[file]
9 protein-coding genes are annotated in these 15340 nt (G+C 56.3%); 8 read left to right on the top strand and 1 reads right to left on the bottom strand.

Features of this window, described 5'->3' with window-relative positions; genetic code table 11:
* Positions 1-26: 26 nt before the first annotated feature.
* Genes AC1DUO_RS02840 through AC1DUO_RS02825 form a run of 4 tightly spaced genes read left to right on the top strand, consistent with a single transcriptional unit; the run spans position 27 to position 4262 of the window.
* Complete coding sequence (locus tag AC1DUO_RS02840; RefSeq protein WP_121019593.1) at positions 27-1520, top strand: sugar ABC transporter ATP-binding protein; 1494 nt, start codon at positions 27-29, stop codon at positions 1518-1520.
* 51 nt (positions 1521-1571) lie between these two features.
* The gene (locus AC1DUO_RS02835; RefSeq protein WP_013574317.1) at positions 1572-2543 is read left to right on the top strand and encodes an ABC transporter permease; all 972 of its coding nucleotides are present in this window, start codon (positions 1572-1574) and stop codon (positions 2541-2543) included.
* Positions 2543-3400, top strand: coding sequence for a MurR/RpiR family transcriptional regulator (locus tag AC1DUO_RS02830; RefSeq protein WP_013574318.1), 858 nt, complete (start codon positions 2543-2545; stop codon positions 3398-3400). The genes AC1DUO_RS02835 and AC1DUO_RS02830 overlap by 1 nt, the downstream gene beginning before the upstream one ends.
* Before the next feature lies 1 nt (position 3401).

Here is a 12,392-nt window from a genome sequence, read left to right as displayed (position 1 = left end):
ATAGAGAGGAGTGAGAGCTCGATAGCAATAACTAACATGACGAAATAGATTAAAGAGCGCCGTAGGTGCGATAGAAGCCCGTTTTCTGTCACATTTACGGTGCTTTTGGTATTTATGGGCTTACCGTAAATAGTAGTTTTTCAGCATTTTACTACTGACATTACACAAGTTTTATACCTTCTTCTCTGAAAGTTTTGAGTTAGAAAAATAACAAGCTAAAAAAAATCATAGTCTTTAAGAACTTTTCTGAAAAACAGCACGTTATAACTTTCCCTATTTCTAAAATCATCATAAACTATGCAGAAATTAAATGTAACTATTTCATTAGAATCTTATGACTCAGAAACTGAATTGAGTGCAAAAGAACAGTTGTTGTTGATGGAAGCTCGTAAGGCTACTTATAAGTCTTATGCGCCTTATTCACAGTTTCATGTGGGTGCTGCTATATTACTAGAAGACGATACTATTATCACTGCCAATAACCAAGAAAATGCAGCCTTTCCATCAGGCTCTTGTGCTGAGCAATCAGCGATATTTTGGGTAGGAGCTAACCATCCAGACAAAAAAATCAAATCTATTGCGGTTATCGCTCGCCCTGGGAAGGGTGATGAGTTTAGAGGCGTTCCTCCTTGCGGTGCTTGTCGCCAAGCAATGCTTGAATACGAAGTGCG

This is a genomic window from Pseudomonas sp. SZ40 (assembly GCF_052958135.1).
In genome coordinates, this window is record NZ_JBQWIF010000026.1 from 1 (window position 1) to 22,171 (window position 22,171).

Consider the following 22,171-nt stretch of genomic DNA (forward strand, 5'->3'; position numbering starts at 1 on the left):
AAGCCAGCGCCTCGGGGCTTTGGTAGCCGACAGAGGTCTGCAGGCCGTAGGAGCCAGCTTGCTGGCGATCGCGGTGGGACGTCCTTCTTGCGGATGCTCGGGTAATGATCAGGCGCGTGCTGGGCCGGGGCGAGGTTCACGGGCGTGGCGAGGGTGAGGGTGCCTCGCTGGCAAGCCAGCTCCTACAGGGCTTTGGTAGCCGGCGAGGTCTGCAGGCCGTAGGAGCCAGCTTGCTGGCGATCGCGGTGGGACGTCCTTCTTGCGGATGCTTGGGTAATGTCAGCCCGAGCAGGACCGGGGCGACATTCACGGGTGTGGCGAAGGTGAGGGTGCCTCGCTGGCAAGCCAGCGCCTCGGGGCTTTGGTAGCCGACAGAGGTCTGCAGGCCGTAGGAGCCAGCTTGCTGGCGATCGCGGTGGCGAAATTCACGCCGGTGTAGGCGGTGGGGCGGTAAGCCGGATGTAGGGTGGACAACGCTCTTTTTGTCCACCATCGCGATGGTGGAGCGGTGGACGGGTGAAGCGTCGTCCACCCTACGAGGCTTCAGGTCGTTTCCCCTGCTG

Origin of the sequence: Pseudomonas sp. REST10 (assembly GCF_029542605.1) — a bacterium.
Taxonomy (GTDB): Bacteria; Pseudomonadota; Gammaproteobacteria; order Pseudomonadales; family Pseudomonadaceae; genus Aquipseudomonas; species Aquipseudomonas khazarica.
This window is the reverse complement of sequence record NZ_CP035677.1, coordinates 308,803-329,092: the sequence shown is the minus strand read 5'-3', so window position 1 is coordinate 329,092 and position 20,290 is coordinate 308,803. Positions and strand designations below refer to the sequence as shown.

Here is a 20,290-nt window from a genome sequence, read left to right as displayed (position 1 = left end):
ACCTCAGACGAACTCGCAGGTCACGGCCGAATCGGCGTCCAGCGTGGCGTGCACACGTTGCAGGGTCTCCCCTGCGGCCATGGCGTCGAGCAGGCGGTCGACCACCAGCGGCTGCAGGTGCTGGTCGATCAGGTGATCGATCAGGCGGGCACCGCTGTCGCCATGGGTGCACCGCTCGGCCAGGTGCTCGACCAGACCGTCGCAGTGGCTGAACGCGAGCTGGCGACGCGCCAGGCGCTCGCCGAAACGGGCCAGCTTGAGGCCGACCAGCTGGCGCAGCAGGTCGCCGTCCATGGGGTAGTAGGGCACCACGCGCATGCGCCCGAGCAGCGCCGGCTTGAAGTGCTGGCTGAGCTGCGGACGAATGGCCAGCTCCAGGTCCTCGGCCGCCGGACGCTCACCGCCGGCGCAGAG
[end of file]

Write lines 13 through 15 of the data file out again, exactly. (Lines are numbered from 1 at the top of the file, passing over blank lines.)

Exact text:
In genome coordinates, this window is record NZ_JBQWIF010000026.1 from 1 (window position 1) to 22,171 (window position 22,171).

Consider the following 22,171-nt stretch of genomic DNA (forward strand, 5'->3'; position numbering starts at 1 on the left):
AAGCCAGCGCCTCGGGGCTTTGGTAGCCGACAGAGGTCTGCAGGCCGTAGGAGCCAGCTTGCTGGCGATCGCGGTGGGACGTCCTTCTTGCGGATGCTCGGGTAATGATCAGGCGCGTGCTGGGCCGGGGCGAGGTTCACGGGCGTGGCGAGGGTGAGGGTGCCTCGCTGGCAAGCCAGCTCCTACAGGGCTTTGGTAGCCGGCGAGGTCTGCAGGCCGTAGGAGCCAGCTTGCTGGCGATCGCGGTGGGACGTCCTTCTTGCGGATGCTTGGGTAATGTCAGCCCGAGCAGGACCGGGGCGACATTCACGGGTGTGGCGAAGGTGAGGGTGCCTCGCTGGCAAGCCAGCGCCTCGGGGCTTTGGTAGCCGACAGAGGTCTGCAGGCCGTAGGAGCCAGCTTGCTGGCGATCGCGGTGGCGAAATTCACGCCGGTGTAGGCGGTGGGGCGGTAAGCCGGATGTAGGGTGGACAACGCTCTTTTTGTCCACCATCGCGATGGTGGAGCGGTGGACGGGTGAAGCGTCGTCCACCCTACGAGGCTTCAGGTCGTTTCCCCTGCTG